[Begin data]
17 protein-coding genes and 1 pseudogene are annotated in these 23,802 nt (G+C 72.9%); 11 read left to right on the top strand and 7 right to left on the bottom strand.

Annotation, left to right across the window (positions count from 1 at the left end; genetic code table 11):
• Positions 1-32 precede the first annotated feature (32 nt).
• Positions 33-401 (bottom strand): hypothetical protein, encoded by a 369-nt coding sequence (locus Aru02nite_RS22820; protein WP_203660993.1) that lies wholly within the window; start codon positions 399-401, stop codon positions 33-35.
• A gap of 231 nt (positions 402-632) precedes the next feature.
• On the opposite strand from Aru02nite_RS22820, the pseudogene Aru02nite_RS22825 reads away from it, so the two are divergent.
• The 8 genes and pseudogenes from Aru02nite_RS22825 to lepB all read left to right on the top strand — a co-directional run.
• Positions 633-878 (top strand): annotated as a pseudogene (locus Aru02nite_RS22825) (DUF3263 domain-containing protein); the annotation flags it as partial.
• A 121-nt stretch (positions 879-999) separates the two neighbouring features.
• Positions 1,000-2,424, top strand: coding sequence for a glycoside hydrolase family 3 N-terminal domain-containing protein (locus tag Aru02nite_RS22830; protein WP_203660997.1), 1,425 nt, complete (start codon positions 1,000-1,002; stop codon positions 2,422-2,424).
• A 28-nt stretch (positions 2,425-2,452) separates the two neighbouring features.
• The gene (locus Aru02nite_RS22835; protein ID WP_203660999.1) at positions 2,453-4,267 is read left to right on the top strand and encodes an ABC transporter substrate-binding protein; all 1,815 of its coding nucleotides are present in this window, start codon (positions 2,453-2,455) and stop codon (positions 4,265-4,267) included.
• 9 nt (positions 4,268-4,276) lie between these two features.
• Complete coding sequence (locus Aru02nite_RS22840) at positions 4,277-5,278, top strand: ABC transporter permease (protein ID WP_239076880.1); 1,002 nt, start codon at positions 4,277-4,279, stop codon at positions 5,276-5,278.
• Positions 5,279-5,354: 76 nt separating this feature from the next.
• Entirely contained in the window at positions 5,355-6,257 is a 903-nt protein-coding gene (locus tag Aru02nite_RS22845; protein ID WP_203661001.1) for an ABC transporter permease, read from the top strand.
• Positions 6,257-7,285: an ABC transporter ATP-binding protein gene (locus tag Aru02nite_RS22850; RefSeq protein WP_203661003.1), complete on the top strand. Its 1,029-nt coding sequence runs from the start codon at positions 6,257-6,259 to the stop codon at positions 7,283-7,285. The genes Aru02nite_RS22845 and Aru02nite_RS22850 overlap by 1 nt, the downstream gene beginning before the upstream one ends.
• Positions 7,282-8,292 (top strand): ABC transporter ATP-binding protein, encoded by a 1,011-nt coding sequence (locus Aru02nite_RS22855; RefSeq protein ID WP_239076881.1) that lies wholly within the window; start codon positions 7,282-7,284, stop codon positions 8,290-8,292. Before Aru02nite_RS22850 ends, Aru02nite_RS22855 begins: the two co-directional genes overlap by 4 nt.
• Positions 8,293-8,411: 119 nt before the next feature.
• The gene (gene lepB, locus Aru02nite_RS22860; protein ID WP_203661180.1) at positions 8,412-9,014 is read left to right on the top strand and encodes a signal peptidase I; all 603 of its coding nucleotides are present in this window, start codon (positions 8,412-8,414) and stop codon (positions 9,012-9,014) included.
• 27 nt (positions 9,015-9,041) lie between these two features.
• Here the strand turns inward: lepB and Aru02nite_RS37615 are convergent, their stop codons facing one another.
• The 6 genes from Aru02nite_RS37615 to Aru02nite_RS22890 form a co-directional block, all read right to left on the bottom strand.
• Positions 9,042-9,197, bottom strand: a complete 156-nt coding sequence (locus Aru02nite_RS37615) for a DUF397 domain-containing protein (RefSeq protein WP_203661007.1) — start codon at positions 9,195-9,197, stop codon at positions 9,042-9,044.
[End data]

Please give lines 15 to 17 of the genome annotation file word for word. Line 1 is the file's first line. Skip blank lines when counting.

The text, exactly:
• Positions 5,279-5,354: 76 nt separating this feature from the next.
• Entirely contained in the window at positions 5,355-6,257 is a 903-nt protein-coding gene (locus tag Aru02nite_RS22845; protein ID WP_203661001.1) for an ABC transporter permease, read from the top strand.
• Positions 6,257-7,285: an ABC transporter ATP-binding protein gene (locus tag Aru02nite_RS22850; RefSeq protein WP_203661003.1), complete on the top strand. Its 1,029-nt coding sequence runs from the start codon at positions 6,257-6,259 to the stop codon at positions 7,283-7,285. The genes Aru02nite_RS22845 and Aru02nite_RS22850 overlap by 1 nt, the downstream gene beginning before the upstream one ends.